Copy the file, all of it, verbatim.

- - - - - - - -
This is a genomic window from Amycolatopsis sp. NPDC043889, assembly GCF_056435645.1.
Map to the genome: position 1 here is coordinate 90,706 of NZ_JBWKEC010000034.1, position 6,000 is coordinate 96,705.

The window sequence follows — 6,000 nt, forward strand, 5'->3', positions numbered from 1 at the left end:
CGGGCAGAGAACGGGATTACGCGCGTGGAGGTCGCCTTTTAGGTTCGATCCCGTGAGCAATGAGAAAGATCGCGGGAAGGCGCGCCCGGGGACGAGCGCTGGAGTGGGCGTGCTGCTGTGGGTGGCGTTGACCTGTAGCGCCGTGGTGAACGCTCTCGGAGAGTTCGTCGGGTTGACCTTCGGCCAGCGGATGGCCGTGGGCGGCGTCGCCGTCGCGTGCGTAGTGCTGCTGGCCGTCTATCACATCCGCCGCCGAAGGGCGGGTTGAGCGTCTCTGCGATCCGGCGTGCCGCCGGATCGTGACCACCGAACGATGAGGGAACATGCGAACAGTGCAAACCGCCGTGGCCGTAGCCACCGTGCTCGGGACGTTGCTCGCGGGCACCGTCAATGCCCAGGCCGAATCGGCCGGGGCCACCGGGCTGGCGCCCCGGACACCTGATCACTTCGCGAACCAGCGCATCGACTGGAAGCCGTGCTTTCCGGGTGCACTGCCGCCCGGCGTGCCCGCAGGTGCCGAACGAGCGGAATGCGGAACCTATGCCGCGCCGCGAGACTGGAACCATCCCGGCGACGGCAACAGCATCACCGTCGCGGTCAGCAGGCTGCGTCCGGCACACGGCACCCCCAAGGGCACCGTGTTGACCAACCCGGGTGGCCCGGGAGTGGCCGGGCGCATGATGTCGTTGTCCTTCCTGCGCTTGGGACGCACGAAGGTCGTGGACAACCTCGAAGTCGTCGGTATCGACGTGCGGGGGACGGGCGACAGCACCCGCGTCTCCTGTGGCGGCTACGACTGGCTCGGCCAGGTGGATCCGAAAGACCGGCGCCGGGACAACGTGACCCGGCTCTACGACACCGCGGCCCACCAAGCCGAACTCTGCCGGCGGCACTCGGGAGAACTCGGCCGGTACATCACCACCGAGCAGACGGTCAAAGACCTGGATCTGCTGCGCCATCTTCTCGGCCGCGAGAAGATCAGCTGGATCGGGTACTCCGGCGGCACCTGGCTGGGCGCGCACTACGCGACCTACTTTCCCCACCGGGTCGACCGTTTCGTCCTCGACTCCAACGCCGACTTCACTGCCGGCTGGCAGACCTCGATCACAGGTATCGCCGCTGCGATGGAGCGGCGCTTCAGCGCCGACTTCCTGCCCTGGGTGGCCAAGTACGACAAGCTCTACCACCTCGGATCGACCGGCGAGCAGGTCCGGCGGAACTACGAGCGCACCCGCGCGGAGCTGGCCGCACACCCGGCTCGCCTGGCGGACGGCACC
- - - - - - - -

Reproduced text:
This is a genomic window from Amycolatopsis sp. NPDC043889, assembly GCF_056435645.1.
Map to the genome: position 1 here is coordinate 90,706 of NZ_JBWKEC010000034.1, position 6,000 is coordinate 96,705.

The window sequence follows — 6,000 nt, forward strand, 5'->3', positions numbered from 1 at the left end:
CGGGCAGAGAACGGGATTACGCGCGTGGAGGTCGCCTTTTAGGTTCGATCCCGTGAGCAATGAGAAAGATCGCGGGAAGGCGCGCCCGGGGACGAGCGCTGGAGTGGGCGTGCTGCTGTGGGTGGCGTTGACCTGTAGCGCCGTGGTGAACGCTCTCGGAGAGTTCGTCGGGTTGACCTTCGGCCAGCGGATGGCCGTGGGCGGCGTCGCCGTCGCGTGCGTAGTGCTGCTGGCCGTCTATCACATCCGCCGCCGAAGGGCGGGTTGAGCGTCTCTGCGATCCGGCGTGCCGCCGGATCGTGACCACCGAACGATGAGGGAACATGCGAACAGTGCAAACCGCCGTGGCCGTAGCCACCGTGCTCGGGACGTTGCTCGCGGGCACCGTCAATGCCCAGGCCGAATCGGCCGGGGCCACCGGGCTGGCGCCCCGGACACCTGATCACTTCGCGAACCAGCGCATCGACTGGAAGCCGTGCTTTCCGGGTGCACTGCCGCCCGGCGTGCCCGCAGGTGCCGAACGAGCGGAATGCGGAACCTATGCCGCGCCGCGAGACTGGAACCATCCCGGCGACGGCAACAGCATCACCGTCGCGGTCAGCAGGCTGCGTCCGGCACACGGCACCCCCAAGGGCACCGTGTTGACCAACCCGGGTGGCCCGGGAGTGGCCGGGCGCATGATGTCGTTGTCCTTCCTGCGCTTGGGACGCACGAAGGTCGTGGACAACCTCGAAGTCGTCGGTATCGACGTGCGGGGGACGGGCGACAGCACCCGCGTCTCCTGTGGCGGCTACGACTGGCTCGGCCAGGTGGATCCGAAAGACCGGCGCCGGGACAACGTGACCCGGCTCTACGACACCGCGGCCCACCAAGCCGAACTCTGCCGGCGGCACTCGGGAGAACTCGGCCGGTACATCACCACCGAGCAGACGGTCAAAGACCTGGATCTGCTGCGCCATCTTCTCGGCCGCGAGAAGATCAGCTGGATCGGGTACTCCGGCGGCACCTGGCTGGGCGCGCACTACGCGACCTACTTTCCCCACCGGGTCGACCGTTTCGTCCTCGACTCCAACGCCGACTTCACTGCCGGCTGGCAGACCTCGATCACAGGTATCGCCGCTGCGATGGAGCGGCGCTTCAGCGCCGACTTCCTGCCCTGGGTGGCCAAGTACGACAAGCTCTACCACCTCGGATCGACCGGCGAGCAGGTCCGGCGGAACTACGAGCGCACCCGCGCGGAGCTGGCCGCACACCCGGCTCGCCTGGCGGACGGCACC